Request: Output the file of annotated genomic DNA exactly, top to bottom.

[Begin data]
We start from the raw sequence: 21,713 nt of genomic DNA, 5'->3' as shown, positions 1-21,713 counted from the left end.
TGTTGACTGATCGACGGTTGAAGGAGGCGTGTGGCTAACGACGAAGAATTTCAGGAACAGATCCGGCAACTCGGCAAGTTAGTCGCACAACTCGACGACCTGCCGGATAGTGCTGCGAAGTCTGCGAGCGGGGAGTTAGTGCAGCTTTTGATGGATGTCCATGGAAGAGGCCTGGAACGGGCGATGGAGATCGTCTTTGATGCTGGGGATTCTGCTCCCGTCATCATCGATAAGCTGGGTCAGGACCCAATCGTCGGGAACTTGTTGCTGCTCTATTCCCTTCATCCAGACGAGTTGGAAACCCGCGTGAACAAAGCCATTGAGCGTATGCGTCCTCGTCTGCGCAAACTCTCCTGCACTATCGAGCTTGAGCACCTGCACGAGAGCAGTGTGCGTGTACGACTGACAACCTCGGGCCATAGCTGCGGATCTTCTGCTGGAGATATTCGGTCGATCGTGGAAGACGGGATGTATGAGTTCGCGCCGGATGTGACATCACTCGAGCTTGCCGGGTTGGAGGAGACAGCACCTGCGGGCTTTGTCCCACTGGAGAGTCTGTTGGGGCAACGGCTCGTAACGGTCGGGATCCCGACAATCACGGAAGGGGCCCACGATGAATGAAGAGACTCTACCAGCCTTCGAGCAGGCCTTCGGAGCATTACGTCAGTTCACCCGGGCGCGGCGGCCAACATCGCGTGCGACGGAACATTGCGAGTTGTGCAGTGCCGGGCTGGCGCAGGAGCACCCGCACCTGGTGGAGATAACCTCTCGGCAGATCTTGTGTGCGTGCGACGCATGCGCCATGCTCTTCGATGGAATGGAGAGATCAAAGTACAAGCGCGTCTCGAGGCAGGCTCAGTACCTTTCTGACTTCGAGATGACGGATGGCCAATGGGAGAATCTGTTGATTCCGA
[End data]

We start from the raw sequence: 21,713 nt of genomic DNA, 5'->3' as shown, positions 1-21,713 counted from the left end.
TGTTGACTGATCGACGGTTGAAGGAGGCGTGTGGCTAACGACGAAGAATTTCAGGAACAGATCCGGCAACTCGGCAAGTTAGTCGCACAACTCGACGACCTGCCGGATAGTGCTGCGAAGTCTGCGAGCGGGGAGTTAGTGCAGCTTTTGATGGATGTCCATGGAAGAGGCCTGGAACGGGCGATGGAGATCGTCTTTGATGCTGGGGATTCTGCTCCCGTCATCATCGATAAGCTGGGTCAGGACCCAATCGTCGGGAACTTGTTGCTGCTCTATTCCCTTCATCCAGACGAGTTGGAAACCCGCGTGAACAAAGCCATTGAGCGTATGCGTCCTCGTCTGCGCAAACTCTCCTGCACTATCGAGCTTGAGCACCTGCACGAGAGCAGTGTGCGTGTACGACTGACAACCTCGGGCCATAGCTGCGGATCTTCTGCTGGAGATATTCGGTCGATCGTGGAAGACGGGATGTATGAGTTCGCGCCGGATGTGACATCACTCGAGCTTGCCGGGTTGGAGGAGACAGCACCTGCGGGCTTTGTCCCACTGGAGAGTCTGTTGGGGCAACGGCTCGTAACGGTCGGGATCCCGACAATCACGGAAGGGGCCCACGATGAATGAAGAGACTCTACCAGCCTTCGAGCAGGCCTTCGGAGCATTACGTCAGTTCACCCGGGCGCGGCGGCCAACATCGCGTGCGACGGAACATTGCGAGTTGTGCAGTGCCGGGCTGGCGCAGGAGCACCCGCACCTGGTGGAGATAACCTCTCGGCAGATCTTGTGTGCGTGCGACGCATGCGCCATGCTCTTCGATGGAATGGAGAGATCAAAGTACAAGCGCGTCTCGAGGCAGGCTCAGTACCTTTCTGACTTCGAGATGACGGATGGCCAATGGGAGAATCTGTTGATTCCGA